Mark Needham

Thoughts on Software Development

R: ggmap – Overlay shapefile with filled polygon of regions

with 2 comments

I’ve been playing around with plotting maps in R over the last week and got to the point where I wanted to have a google map in the background with a filled polygon on a shapefile in the foreground.

The first bit is reasonably simple – we can just import the ggmap library and make a call to get_map:

> library(ggmap)
> sfMap = map = get_map(location = 'San Francisco', zoom = 12)
2014 11 17 00 27 11

Next I wanted to show the outlines of the different San Francisco zip codes and came across a blog post by Paul Bidanset on Baltimore neighbourhoods which I was able to adapt.

I downloaded a shapefile of San Francisco’s zip codes from the DataSF website and then loaded it into R using the readOGR and spTransform functions from the rgdal package:

> library(rgdal)
> library(ggplot2)
> sfn = readOGR(".","sfzipcodes") %>% spTransform(CRS("+proj=longlat +datum=WGS84"))
> ggplot(data = sfn, aes(x = long, y = lat, group = group)) + geom_path()
2014 11 17 00 38 32

sfn is a spatial type of data frame…

> class(sfn)
[1] "SpatialPolygonsDataFrame"
attr(,"package")
[1] "sp"

…but we need a normal data frame to be able to easily merge other data onto the map and then plot it. We can use ggplot2’s fortify command to do this:

> names(sfn)
[1] "OBJECTID" "ZIP_CODE" "ID"   
 
> sfn.f = sfn %>% fortify(region = 'ZIP_CODE')
 
SFNeighbourhoods  = merge(sfn.f, sfn@data, by.x = 'id', by.y = 'ZIP_CODE')

I then made up some fake values for each zip code so that we could have different colour shadings for each zip code on the visualisation:

> library(dplyr) 
 
> postcodes = SFNeighbourhoods %>% select(id) %>% distinct()
 
> values = data.frame(id = c(postcodes),
                      value = c(runif(postcodes %>% count() %>% unlist(),5.0, 25.0)))

I then merged those values onto SFNeighbourhoods:

> sf = merge(SFNeighbourhoods, values, by.x='id')
 
> sf %>% group_by(id) %>% do(head(., 1)) %>% head(10)
Source: local data frame [10 x 10]
Groups: id
 
      id      long      lat order  hole piece   group OBJECTID    ID     value
1  94102 -122.4193 37.77515     1 FALSE     1 94102.1       14 94102  6.184814
2  94103 -122.4039 37.77006   106 FALSE     1 94103.1       12 94103 21.659752
3  94104 -122.4001 37.79030   255 FALSE     1 94104.1       10 94104  5.173199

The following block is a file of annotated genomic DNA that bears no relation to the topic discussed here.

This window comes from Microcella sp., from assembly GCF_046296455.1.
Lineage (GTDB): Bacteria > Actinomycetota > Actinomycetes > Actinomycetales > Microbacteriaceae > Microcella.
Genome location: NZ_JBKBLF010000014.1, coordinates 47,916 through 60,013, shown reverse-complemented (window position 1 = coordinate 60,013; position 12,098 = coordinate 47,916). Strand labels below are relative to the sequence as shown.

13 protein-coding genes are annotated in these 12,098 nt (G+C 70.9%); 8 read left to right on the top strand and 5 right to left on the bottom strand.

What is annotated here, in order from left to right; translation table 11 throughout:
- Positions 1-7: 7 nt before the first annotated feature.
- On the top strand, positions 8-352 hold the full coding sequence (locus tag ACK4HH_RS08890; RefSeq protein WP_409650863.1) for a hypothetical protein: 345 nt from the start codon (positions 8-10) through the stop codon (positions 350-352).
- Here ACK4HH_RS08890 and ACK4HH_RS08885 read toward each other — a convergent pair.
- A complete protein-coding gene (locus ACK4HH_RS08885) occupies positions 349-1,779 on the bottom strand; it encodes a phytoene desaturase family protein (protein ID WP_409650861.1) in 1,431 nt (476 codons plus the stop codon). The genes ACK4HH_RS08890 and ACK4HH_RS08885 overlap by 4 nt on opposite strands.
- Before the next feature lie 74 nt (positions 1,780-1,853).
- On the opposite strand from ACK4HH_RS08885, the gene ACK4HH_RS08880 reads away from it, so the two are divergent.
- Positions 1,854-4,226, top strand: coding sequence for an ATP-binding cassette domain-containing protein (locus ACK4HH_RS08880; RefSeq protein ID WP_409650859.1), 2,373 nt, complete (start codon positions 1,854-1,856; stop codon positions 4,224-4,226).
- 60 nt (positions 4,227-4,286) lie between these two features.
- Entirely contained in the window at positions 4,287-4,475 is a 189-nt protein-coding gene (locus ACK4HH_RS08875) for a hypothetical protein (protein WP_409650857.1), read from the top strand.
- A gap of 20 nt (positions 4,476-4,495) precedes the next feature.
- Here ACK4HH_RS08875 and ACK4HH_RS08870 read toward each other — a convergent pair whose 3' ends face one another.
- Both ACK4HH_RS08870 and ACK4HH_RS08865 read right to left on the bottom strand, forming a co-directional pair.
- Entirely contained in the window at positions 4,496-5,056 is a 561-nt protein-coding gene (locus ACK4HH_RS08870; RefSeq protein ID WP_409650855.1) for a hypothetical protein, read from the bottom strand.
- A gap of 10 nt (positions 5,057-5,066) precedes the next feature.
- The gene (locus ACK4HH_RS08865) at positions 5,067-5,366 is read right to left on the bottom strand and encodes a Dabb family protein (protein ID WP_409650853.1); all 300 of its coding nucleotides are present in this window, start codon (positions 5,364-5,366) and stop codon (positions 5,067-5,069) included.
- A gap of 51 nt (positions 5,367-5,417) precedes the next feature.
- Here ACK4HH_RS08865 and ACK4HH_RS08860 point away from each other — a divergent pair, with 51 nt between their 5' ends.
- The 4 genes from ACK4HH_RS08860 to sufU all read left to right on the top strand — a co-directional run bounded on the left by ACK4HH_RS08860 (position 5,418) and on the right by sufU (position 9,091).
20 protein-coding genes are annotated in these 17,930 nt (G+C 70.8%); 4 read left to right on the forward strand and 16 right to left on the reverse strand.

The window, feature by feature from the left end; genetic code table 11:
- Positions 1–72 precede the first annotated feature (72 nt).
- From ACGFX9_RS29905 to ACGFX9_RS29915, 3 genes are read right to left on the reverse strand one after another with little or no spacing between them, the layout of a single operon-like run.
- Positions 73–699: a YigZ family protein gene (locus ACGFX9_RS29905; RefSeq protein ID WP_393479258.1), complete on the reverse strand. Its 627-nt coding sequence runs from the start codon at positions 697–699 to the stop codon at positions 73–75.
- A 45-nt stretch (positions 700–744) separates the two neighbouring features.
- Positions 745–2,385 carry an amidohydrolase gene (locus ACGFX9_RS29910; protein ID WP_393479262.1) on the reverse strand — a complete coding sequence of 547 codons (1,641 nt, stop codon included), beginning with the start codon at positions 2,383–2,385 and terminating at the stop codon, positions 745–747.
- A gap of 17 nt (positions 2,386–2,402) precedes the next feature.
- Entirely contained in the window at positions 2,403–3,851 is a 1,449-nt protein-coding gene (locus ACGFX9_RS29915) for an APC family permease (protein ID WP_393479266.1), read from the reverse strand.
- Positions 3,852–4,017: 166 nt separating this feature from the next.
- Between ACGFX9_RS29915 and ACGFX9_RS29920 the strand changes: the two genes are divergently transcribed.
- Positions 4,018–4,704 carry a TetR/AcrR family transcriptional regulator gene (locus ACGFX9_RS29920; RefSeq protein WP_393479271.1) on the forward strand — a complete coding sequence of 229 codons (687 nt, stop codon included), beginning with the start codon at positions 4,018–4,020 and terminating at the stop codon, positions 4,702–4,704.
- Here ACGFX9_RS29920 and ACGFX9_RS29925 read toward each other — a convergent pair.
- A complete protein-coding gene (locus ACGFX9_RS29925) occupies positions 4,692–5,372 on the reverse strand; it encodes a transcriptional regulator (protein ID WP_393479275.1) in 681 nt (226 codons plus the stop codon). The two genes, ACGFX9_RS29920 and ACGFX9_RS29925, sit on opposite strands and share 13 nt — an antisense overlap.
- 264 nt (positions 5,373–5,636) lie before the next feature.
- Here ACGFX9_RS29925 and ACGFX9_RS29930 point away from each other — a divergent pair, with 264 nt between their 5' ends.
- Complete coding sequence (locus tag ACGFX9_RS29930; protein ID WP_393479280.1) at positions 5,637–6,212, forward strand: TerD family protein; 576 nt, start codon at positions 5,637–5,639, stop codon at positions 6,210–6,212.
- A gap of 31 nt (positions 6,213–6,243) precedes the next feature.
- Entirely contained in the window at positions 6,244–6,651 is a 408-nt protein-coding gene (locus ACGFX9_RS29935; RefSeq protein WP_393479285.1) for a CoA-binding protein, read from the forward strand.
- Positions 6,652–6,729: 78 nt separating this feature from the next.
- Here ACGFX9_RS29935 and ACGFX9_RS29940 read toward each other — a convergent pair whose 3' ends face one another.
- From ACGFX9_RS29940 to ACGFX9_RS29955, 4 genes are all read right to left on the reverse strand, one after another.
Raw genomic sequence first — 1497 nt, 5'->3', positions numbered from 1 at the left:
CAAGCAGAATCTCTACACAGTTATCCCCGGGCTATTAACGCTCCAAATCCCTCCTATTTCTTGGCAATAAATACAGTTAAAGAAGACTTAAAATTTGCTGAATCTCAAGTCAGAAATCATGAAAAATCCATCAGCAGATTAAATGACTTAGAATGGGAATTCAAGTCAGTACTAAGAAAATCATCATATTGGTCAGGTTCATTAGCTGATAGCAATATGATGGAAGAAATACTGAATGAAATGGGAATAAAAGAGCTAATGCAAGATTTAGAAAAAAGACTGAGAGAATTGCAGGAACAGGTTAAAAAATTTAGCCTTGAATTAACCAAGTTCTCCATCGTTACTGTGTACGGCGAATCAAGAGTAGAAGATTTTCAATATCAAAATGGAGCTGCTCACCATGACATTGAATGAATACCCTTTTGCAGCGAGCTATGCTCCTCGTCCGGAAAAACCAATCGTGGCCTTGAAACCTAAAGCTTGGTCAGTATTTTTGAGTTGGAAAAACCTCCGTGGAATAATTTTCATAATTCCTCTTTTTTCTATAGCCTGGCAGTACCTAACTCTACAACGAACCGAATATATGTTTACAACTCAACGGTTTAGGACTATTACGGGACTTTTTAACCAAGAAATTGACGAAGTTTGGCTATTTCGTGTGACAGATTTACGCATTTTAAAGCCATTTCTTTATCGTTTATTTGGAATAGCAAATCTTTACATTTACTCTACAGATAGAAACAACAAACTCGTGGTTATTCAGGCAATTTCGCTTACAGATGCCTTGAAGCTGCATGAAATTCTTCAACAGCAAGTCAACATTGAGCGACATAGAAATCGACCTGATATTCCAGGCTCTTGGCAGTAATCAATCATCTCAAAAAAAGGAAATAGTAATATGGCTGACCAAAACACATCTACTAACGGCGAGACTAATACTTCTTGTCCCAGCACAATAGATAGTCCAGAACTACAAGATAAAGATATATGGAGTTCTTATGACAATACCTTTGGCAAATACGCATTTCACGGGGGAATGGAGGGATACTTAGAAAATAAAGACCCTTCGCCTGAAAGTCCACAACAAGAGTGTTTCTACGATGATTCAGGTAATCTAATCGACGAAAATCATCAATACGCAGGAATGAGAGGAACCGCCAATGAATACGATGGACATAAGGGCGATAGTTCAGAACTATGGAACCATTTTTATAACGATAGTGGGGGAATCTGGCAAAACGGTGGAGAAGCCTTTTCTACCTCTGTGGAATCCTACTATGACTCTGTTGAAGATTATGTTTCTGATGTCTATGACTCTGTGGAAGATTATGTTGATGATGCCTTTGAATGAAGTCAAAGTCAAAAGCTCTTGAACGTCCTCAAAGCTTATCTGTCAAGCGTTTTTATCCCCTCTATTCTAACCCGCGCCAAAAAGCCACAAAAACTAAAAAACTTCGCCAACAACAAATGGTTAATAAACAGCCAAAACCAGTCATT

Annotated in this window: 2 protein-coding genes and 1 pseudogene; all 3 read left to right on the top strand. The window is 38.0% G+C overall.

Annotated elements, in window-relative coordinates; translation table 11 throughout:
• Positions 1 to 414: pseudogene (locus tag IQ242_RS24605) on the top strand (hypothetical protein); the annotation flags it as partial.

4  94105 -122.3925 37.79377   293 FALSE     1 94105.1        2 94105 15.723456
5  94107 -122.4012 37.78202   504 FALSE     1 94107.1        1 94107  8.402726
6  94108 -122.4042 37.79169  2232 FALSE     1 94108.1       11 94108  8.632652
7  94109 -122.4139 37.79046  2304 FALSE     1 94109.1        8 94109 20.129402
8  94110 -122.4217 37.73181  2794 FALSE     1 94110.1       16 94110 12.410610
9  94111 -122.4001 37.79369  3067 FALSE     1 94111.1        9 94111 10.185054
10 94112 -122.4278 37.73469  3334 FALSE     1 94112.1       18 94112 24.297588

Now we can easily plot those colours onto our shapefile by calling geom_polgon instead of geom_path:

> ggplot(sf, aes(long, lat, group = group)) + 
    geom_polygon(aes(fill = value))

2014 11 17 00 49 11

And finally let’s wire it up to our google map:

> ggmap(sfMap) + 
    geom_polygon(aes(fill = value, x = long, y = lat, group = group), 
                 data = sf,
                 alpha = 0.8, 
                 color = "black",
                 size = 0.2)
2014 11 17 00 50 13

I spent way too long with the alpha value set to ‘0’ on this last plot wondering why I wasn’t seeing any shading so don’t make that mistake!

Be Sociable, Share!

Written by Mark Needham

November 17th, 2014 at 12:53 am

Posted in R

Tagged with , ,

  • Gary Wagner

    Thank you for the great post. When I try to replicate it, I keep receiving an unexpected error.
    sfn.f = sfn %>% fortify(region = ‘ZIP_CODE’) produces the following error for me:
    Error in createPolygonsComment(p) :
    rgeos_PolyCreateComment: orphaned hole, cannot find containing polygon for hole at index 2

    Any idea what that means?

  • pbwilliams

    I got caughtup on this line: sf %>% group_by(id) %>% do(head(., 1)) %>% head(10)

    For anyone else in the same boat, everything past group_by(id) doesn’t appear to be necessary to get the map to plot.